As a side note, I have had a canker sore on my tongue all week, which meant that I couldn't take a bite of food, chew, talk, or exist without mild to severe discomfort. And in case you're thinking about herpes, do note: a canker sore is not a contagious virus like a cold sore. But it sure does make life miserable.
The healing of said canker sore couldn't have come at a more welcome time, because it allowed me to fully enjoy (without pain!) the Fuyu Persimmon Bundt Cake we made with the persimmons we foraged and froze last month. Recipes for Fuyu persimmons were hard to come by, but this one (originally published in Sunset magazine in the 1970's) is a winner, so I want to share it with anyone else who has or will have a persimmon surplus on their hands.

This cake is my kind of dessert - old-fashioned, humble, unassuming, yet fabulous in an understated way. The warm spiced cake is marbled with moist chunks of fruit, raisins and nuggets of walnut. I added on a simple cream cheese frosting to dress it up a bit and it was a perfect conclusion to a January evening.

Fuyu Persimmon Bundt Cake

Grease and flour a bundt cake pan. Preheat oven to 350.
Blend 2 tsp. baking soda into 3 cups of chopped firm Fuyus. Set aside.

In a large bowl, beat 1/2 cup soft butter with 1 2/3 cups sugar. Add 2 eggs, 2 tsp. lemon juice, and 2 tsp. vanilla and beat until fluffy. Stir in Fuyu mix.

Sift together 2 cups flour, 1 tsp. baking powder, 1 tsp. salt, 1 tsp. ground cloves, 1 tsp. cinnamon, and 1/2 tsp. nutmeg. Stir flour into Fuyu mixture just until blended. Add 1 cup chopped walnuts and 3/4 cup raisins.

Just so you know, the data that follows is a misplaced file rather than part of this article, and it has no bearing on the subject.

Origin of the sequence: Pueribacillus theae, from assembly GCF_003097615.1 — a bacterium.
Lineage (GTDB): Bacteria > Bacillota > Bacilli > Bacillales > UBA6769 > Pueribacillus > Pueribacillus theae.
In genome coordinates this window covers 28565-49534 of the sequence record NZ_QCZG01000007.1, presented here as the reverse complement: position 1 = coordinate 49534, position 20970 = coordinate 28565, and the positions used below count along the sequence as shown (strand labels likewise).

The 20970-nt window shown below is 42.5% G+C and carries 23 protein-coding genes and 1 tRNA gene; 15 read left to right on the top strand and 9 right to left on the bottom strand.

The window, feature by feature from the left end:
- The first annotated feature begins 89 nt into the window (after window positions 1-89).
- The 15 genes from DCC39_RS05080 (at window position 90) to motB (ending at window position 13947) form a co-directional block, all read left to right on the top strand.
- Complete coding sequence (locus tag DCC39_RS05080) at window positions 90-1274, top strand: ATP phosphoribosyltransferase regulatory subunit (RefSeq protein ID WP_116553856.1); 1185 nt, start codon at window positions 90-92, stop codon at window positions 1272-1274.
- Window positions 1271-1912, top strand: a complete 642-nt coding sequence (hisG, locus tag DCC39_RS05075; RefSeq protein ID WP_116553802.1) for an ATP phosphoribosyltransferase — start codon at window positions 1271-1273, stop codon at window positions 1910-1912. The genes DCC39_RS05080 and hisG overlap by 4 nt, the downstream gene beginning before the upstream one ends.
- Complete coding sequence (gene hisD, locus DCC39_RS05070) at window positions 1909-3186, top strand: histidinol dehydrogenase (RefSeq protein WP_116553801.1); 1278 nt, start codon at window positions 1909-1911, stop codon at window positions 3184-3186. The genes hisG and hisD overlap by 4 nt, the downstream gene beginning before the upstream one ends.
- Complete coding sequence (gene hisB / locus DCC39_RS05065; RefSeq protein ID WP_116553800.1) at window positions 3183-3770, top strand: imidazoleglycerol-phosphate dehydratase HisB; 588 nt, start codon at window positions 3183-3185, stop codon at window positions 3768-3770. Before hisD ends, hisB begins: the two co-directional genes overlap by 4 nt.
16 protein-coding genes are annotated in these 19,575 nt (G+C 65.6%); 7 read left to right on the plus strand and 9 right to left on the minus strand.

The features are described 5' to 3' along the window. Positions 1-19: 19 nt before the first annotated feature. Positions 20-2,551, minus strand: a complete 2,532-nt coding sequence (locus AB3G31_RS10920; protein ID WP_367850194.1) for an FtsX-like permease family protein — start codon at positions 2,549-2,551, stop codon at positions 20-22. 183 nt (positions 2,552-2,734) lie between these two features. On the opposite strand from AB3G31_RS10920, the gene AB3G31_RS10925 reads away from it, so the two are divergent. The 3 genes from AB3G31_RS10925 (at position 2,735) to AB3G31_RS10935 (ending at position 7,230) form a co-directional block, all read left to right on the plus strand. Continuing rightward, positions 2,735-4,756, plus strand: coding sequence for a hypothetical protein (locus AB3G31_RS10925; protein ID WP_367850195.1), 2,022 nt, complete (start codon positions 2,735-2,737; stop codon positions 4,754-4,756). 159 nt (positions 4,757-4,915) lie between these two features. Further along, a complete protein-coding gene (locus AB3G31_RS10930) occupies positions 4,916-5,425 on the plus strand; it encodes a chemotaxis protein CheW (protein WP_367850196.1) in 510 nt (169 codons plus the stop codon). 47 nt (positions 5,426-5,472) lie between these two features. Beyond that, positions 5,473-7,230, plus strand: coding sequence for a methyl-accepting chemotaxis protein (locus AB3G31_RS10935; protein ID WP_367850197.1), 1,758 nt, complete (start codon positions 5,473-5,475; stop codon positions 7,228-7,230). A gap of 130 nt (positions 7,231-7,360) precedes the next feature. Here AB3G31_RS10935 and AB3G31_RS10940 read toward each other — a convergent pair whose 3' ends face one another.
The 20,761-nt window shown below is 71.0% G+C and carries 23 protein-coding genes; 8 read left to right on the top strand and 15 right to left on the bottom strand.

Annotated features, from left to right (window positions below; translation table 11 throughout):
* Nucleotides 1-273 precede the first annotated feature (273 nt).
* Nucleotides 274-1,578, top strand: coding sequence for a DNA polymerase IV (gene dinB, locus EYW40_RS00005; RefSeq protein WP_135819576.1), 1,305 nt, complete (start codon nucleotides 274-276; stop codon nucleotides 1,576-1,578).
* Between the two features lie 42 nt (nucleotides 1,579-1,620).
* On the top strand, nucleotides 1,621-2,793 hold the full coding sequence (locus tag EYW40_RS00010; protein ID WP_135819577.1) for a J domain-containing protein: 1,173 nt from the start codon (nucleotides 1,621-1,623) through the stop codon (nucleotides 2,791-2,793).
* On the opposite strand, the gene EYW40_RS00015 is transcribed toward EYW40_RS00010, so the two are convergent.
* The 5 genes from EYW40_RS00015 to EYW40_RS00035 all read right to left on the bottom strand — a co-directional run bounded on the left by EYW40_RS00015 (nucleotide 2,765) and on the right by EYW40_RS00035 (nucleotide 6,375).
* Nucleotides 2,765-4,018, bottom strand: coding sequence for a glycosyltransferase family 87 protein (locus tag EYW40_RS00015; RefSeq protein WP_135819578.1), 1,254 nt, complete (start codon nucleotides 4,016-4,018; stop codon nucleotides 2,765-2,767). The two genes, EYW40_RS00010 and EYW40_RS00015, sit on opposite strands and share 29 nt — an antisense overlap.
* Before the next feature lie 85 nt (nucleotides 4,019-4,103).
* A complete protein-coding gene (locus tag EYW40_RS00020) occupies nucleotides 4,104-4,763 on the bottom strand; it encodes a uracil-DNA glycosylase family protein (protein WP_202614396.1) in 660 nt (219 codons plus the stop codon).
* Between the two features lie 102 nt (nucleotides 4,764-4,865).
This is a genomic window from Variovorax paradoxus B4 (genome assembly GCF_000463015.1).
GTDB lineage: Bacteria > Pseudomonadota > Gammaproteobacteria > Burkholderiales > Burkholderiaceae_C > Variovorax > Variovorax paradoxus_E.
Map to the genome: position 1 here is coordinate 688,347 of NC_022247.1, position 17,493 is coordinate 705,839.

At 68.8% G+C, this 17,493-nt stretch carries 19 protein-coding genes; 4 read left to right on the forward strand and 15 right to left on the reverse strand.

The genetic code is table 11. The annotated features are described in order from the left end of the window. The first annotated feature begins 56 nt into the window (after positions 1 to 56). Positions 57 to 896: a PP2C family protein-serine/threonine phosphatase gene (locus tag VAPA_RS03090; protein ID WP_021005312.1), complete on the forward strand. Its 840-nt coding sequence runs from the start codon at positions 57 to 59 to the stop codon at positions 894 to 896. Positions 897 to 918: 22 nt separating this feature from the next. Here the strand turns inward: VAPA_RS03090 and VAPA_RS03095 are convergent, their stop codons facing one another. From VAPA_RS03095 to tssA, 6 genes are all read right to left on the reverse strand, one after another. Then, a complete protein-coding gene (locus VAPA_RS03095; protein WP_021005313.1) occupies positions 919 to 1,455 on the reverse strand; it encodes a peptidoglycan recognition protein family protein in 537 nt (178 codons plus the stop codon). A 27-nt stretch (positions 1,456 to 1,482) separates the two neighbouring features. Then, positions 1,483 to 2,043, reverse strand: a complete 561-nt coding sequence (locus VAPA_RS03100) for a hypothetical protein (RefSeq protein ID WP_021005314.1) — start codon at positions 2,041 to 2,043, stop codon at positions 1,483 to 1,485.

Pour into prepared bundt pan. Bake at 350 for 55 - 60 minutes or until toothpick tests clean. Cool in pan 15 minutes. Turn onto rack.

Thursday, January 13, 2011

On Food and Memory

I feel the same way about produce as this girl

I remember a while back, my friend Heidi showing me an article by Andrew Knowlton, aka "the hot guy from Bon Appetit magazine". This was my introduction to the man known as The Foodist.

In perusing one of the lucky 25-cent magazines I scored from the library, I saw a Foodist column in which he posed a thought-provoking question: What is your first food memory? (His was Halloween candy, by the way.)

The question got me reflecting on my own earliest edible memories. While food played an influential role in my life, it took me a while to sort through all of the memories. I find it increasingly hard to pinpoint specific time frames in the expansive, mostly unstructured pool of memories that constitutes My Childhood.

I came up with two experiences, although I couldn't tell which one came first, but both occurred while my parents I lived in a tiny rented house built in the 1940's.

The first is more like a series of experiences that have merged into one collective memory. It is cold, dark, early in the morning, wintertime. My father and I huddle in front of the wall-mounted space heater eating the same breakfast every day: Cheerios with milk, topped with either canned applesauce, or browning bananas that were seemingly always overripe. Strange - to this day I still dislike all of those foods, individually but especially collectively.